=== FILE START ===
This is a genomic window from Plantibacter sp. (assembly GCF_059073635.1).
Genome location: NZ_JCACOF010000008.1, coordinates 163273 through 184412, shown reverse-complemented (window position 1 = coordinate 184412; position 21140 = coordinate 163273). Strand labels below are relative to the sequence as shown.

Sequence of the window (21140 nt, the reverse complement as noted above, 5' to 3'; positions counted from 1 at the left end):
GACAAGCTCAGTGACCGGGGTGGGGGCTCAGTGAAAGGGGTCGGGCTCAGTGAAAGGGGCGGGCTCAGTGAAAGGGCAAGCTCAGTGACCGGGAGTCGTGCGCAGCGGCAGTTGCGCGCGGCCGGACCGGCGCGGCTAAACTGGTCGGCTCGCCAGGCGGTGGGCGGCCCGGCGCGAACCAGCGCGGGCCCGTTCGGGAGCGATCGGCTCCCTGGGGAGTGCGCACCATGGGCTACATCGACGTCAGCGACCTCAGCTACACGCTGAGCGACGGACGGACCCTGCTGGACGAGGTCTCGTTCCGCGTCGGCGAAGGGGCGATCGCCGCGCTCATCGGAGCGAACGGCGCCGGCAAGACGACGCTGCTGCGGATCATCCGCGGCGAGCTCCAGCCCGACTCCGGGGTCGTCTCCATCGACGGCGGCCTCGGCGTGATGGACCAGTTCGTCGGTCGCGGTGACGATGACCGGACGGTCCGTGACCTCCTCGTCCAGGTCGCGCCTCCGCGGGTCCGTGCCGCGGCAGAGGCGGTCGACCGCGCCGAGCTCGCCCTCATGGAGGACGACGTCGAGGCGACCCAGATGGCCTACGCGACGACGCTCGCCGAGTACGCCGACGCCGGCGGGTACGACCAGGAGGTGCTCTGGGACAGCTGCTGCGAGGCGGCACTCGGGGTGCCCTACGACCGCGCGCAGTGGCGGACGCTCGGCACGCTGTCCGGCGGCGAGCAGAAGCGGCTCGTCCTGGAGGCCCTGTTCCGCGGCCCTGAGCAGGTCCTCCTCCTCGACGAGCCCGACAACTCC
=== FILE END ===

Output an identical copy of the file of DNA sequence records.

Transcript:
This is a genomic window from Plantibacter sp. (assembly GCF_059073635.1).
Genome location: NZ_JCACOF010000008.1, coordinates 163273 through 184412, shown reverse-complemented (window position 1 = coordinate 184412; position 21140 = coordinate 163273). Strand labels below are relative to the sequence as shown.

Sequence of the window (21140 nt, the reverse complement as noted above, 5' to 3'; positions counted from 1 at the left end):
GACAAGCTCAGTGACCGGGGTGGGGGCTCAGTGAAAGGGGTCGGGCTCAGTGAAAGGGGCGGGCTCAGTGAAAGGGCAAGCTCAGTGACCGGGAGTCGTGCGCAGCGGCAGTTGCGCGCGGCCGGACCGGCGCGGCTAAACTGGTCGGCTCGCCAGGCGGTGGGCGGCCCGGCGCGAACCAGCGCGGGCCCGTTCGGGAGCGATCGGCTCCCTGGGGAGTGCGCACCATGGGCTACATCGACGTCAGCGACCTCAGCTACACGCTGAGCGACGGACGGACCCTGCTGGACGAGGTCTCGTTCCGCGTCGGCGAAGGGGCGATCGCCGCGCTCATCGGAGCGAACGGCGCCGGCAAGACGACGCTGCTGCGGATCATCCGCGGCGAGCTCCAGCCCGACTCCGGGGTCGTCTCCATCGACGGCGGCCTCGGCGTGATGGACCAGTTCGTCGGTCGCGGTGACGATGACCGGACGGTCCGTGACCTCCTCGTCCAGGTCGCGCCTCCGCGGGTCCGTGCCGCGGCAGAGGCGGTCGACCGCGCCGAGCTCGCCCTCATGGAGGACGACGTCGAGGCGACCCAGATGGCCTACGCGACGACGCTCGCCGAGTACGCCGACGCCGGCGGGTACGACCAGGAGGTGCTCTGGGACAGCTGCTGCGAGGCGGCACTCGGGGTGCCCTACGACCGCGCGCAGTGGCGGACGCTCGGCACGCTGTCCGGCGGCGAGCAGAAGCGGCTCGTCCTGGAGGCCCTGTTCCGCGGCCCTGAGCAGGTCCTCCTCCTCGACGAGCCCGACAACTCC